to type or not to type…

that is the question.  Rather than a Shakespeare reference, I’m here referring to a term in software development which determines how a language deals with variables, for example.

Define: type

When you create a variable in a computer language, it’s usually something like this:

var someVarName = 1;

In a case like this, we might infer that someVarName stores a number (an integer).  We might say that the someVarName‘s type is integer.  Using a pet-ownership metaphor, it’s like purchasing a dog house first (“someVarName”) and then next buying a dog to put into it (“1”).  You wouldn’t buy a fish bowl to store a dog… although this seems to work out great if you own a cat.  JavaScript, e.g., is like this picture:  it doesn’t seemingly care if you want to store a cat in a fish bowl.

cat-in-a-bowl

Two Schools of Thought

There are two camps out there:  those who like languages which force the variable type and those who don’t.

A statically-typed language usually involves a step in which your code is converted into something else (compiling) and any type-related issues must be fixed before a program can be created.

A dynamically-typed language is run “as is” and the code is evaluated at the moment of truth—determinations about the type of a variable are made at this time.  If there is a type-related issue, your end-user could be the first person to see the error.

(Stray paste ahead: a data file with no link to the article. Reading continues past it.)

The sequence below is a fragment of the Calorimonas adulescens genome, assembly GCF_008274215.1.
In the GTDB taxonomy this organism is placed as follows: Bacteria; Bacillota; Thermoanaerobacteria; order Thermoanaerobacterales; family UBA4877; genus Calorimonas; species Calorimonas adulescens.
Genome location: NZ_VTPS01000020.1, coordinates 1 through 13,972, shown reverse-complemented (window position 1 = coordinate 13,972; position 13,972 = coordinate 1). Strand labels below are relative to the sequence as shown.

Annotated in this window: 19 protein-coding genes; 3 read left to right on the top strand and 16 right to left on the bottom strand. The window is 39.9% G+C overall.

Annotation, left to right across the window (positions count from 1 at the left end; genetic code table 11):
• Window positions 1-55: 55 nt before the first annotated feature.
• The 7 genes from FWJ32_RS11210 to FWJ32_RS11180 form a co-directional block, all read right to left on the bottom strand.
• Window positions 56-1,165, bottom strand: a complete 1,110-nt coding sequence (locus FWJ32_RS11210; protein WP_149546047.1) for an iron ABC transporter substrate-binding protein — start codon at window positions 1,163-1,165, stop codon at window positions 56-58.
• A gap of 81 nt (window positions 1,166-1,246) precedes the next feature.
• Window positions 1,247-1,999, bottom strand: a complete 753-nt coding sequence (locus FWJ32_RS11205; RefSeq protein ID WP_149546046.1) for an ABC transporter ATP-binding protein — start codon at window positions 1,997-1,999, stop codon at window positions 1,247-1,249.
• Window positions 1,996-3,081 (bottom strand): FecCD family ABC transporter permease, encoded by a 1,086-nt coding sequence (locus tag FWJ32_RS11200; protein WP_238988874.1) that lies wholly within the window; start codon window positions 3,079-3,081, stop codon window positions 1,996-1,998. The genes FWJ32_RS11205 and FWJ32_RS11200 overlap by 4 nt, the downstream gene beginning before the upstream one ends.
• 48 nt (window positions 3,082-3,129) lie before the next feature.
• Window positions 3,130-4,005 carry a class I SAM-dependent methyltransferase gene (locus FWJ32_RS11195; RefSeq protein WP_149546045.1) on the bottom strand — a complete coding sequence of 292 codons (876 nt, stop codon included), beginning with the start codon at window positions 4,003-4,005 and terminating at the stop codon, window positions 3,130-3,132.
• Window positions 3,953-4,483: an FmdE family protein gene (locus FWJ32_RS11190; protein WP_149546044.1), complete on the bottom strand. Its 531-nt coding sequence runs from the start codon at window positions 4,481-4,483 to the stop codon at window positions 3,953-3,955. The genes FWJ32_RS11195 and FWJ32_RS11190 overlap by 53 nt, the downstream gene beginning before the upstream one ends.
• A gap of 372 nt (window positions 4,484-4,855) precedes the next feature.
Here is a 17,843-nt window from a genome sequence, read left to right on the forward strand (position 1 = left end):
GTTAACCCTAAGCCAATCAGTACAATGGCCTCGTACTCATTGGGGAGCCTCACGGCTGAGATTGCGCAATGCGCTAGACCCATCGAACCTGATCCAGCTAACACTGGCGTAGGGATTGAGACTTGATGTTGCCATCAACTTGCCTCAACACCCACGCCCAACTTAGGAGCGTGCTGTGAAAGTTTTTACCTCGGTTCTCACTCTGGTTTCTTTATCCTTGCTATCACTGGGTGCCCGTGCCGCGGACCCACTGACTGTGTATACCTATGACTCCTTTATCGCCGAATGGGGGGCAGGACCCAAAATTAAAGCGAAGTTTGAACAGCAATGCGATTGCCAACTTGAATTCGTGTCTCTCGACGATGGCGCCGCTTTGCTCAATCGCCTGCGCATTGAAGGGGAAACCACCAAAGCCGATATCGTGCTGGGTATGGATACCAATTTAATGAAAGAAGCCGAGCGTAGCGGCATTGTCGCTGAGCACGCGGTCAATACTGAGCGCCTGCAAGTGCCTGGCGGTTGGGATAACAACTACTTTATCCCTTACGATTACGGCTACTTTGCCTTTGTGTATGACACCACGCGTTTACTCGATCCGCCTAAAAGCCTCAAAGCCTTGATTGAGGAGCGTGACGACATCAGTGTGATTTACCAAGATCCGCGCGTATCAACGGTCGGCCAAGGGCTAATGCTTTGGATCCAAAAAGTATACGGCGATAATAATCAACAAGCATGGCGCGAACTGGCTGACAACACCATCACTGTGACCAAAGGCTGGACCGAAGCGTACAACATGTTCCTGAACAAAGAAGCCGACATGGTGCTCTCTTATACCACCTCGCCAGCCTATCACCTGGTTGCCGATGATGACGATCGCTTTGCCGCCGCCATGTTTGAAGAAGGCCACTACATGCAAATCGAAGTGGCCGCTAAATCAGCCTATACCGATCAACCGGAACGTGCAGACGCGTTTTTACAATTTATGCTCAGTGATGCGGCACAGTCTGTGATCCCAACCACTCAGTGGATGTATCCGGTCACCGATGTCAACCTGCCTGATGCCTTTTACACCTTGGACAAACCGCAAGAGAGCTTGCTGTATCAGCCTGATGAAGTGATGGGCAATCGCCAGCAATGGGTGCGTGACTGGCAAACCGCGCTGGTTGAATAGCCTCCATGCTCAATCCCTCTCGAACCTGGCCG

Statically-Typed Dynamically-Typed
Java JavaScript
C++ Python
C# PHP
C Objective-C

The Pendulum Swings

Over the past three decades, the popularity of either approach has waxed and waned.  It’s safe to suggest for the moment that the less-strict languages are gaining rapidly in popularity over their stricter counterparts.

most-popular

We have the world of open source to thank for the popularity and speed of development we’re currently seeing in these dynamically-typed languages like JavaScript and Python.

Seeing the Future

Honestly, though, there are too many people in that strict-is-better camp and their influence is felt within software development companies.  If I were to guess at the future of JavaScript, I’d probably have to say that TypeScript and Flow will gain in popularity as larger development teams look to lower the number of bugs in their code.

I don’t know, though.  Maybe it’s time that we just relax and let the cat hang out in the fish bowl.

 

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